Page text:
Currently reading: 'Purist' Porsche 911 destined for regular line-up
Such a car would be in the vein of the 911 R but would not be in limited production

Porsche is plotting the launch of a “purist” version of the Porsche 911 that will be available as a regular production model and not just a limited special like the 911 R

Porsche reveals 911 GT3 "Touring Pack" at Frankfurt Motor Show 

Speaking to Autocar at the launch of the new Porsche Cayenne, Porsche R&D boss Michael Steiner said the firm sees “potential for more purist versions of sports cars with no limitation” on production numbers. 

Last year’s 911 R was created as the ultimate 911 for the road, much as the GT3 is considered the same for the track. It focused on simple driving pleasure rather than top speeds or lap times. 

Porsche 911 gt3

Steiner said it is important for Porsche to have 911s that are “fun on the road, not just on the track”. On the 911 R, he said: “What we learned is that there are more and more customers who enjoy pure, fun-to-drive sports cars. Porsche always has some limited as well as unlimited sports cars. For pure sports cars, there’s no need for limitation.” 

Steiner wouldn’t confirm if the new simplified version of the 911 would be added to the range in this generation or the next, but with the all-new car at least two years away, the model is more likely to be destined for the current generation of the 911. 

Related stories: 

Porsche 911 GT3 review 

Porsche 911 R review 


Read our review

Car review

Latest 911 GT3 is big and brutal; despite this Porsche has made it faster, more responsive and more user-friendly than ever

Mark Tisshaw

Title: Editor

Mark is a journalist with more than a decade of top-level experience in the automotive industry. He first joined Autocar in 2009, having previously worked in local newspapers. He has held several roles at Autocar, including news editor, deputy editor, digital editor and his current position of editor, one he has held since 2017.

From this position he oversees all of Autocar’s content across the print magazine, website, social media, video, and podcast channels, as well as our recent launch, Autocar Business. Mark regularly interviews the very top global executives in the automotive industry, telling their stories and holding them to account, meeting them at shows and events around the world.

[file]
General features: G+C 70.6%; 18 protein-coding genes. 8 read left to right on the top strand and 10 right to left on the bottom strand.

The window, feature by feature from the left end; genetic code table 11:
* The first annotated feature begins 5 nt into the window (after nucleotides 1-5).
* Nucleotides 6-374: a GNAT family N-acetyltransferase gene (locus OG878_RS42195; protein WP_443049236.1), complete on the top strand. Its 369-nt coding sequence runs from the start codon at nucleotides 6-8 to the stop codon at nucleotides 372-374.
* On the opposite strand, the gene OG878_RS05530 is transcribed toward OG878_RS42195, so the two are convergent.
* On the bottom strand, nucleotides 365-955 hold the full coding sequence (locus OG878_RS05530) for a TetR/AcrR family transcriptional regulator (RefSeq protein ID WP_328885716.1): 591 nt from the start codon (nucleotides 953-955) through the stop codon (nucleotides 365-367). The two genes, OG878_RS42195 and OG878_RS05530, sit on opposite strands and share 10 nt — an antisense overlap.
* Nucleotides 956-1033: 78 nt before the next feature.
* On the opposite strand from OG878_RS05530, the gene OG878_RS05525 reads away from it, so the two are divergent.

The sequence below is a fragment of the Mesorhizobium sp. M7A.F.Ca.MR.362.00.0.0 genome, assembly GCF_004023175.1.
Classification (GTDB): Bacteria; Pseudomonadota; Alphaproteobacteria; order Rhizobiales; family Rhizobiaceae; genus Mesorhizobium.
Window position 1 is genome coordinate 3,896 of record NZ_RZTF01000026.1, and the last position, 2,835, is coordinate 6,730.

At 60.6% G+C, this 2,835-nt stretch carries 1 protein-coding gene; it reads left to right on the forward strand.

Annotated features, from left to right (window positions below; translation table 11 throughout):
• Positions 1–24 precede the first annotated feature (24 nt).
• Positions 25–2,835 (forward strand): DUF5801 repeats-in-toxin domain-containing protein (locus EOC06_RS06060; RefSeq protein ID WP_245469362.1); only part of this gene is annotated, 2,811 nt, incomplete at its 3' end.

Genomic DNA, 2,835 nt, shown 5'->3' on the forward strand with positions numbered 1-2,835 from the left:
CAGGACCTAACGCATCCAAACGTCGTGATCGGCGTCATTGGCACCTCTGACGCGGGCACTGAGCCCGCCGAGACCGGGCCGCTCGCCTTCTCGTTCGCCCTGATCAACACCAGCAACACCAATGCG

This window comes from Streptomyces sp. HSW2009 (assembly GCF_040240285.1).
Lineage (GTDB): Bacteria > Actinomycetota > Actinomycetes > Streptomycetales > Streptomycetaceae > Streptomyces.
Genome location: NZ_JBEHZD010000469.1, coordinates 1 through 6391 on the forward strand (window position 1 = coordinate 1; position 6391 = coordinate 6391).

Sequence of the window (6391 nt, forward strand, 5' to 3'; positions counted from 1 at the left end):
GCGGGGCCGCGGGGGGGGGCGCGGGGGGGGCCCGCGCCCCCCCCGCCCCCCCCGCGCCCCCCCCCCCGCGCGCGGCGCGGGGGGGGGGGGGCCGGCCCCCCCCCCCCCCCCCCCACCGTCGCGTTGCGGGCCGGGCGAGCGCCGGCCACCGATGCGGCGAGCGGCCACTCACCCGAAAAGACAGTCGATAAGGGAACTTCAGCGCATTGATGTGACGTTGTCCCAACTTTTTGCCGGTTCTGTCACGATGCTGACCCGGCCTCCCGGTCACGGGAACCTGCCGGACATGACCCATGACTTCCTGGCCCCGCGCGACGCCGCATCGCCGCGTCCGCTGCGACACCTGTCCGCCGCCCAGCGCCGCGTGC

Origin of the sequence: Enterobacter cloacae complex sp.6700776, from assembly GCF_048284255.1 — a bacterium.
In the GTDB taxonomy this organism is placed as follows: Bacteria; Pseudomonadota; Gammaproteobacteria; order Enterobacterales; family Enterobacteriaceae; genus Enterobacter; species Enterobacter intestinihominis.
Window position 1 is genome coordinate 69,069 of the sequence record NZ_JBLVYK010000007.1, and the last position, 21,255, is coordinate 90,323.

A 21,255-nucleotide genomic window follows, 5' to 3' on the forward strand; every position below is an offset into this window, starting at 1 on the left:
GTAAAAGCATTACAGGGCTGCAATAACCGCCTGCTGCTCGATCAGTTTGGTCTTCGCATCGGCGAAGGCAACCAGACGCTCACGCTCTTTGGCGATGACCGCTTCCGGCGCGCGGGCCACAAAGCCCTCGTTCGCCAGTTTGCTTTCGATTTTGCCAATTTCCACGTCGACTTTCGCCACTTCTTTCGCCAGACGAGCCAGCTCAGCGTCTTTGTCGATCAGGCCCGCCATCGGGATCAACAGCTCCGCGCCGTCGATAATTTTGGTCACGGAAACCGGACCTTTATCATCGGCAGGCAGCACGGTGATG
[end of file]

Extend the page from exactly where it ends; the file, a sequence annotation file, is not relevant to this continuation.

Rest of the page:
Mark is a Car of the Year juror, a prestigious annual award that Autocar is one of the main sponsors of. He has made media appearances on the likes of the BBC, and contributed to titles including What Car?Move Electric and Pistonheads, and has written a column for The Sun.

Join the debate

Add a comment…
nicebiscuit 5 September 2017

Would it sell though?

I'd love to see a N/A 6 pot 911 with poverty spec trim and skinnier wheels, and it'd be ace to drive.  But would it sell?  I must be one of the three people in the country who bought the poverty spec Toyota GT86 they tried selling for a couple of years.  No toys - bargain (and these things are relative - still has music and aircon)   It was as popular as syphilis, whereas people buy the top spec models with added wings and things (but no more power) like hot cakes.


Lessis More 4 September 2017

Fingers crossed it's a new base model

Top of Porsche's list for this project should be for this so-called purist car to be at the very bottom of the 911 range.  Less power & torque, ideally a non-turbo version of the current 3.0 engine.  Smaller wheels & skinnier tyres. Keep it simple.  Make it the cheapest new version on sale, with almost no standard equipment. Perfect.

eseaton 5 September 2017

Agree. The simpler the better

Agree. The simpler the better. Power at the bottom of the 300s plenty.

No turbos, a manual box, and certainly nothing electronically adjustable in the suspension.

A car that finds the answers through mechanical rather than electrical engineering.

eseaton 4 September 2017

Who cares about people who

Who cares about people who bought the R?


This is - without question in the context of 911s - a good thing.  How can it not be?  


A road car being developed to be enjoyed on the road should not be a revalation. 


Sadly it is, and Autocar is much to blame for that.


PaulN 11 September 2017

Who cares about people, Certainly not Porsche

I have to say that I agreee with most of what has been siad on this topic. I simpler lighter more fun 911 would be a great thing but Porsches makes gazillions from it's extras list and the dealers are to blame. They stand over the customers as they go through the configurator and drop little comments about how a manual box will deminish the resale, how you must have a PDK and PDC and carbon brakes and this and that and before the customer knows what has happened they have added £20k to the lst price. So lets nbot be fooled by he Posche bollocks about undrstanding their customers. Don;t forget this is the company that said that their customers preferred buttons on the steering wheel to paddles for the first gen PDK, this also the company that said that most of their customers no longer wanted a manual gearbox and withdrew it from the options list on the 991 GT3 and GT3RS. The UK dealers have run a black market on GT cars for years and now they are back peddling like hell because customers are fed up and Buying Aston Martin and Lotus

Autocar to blame, sorry you are very worng!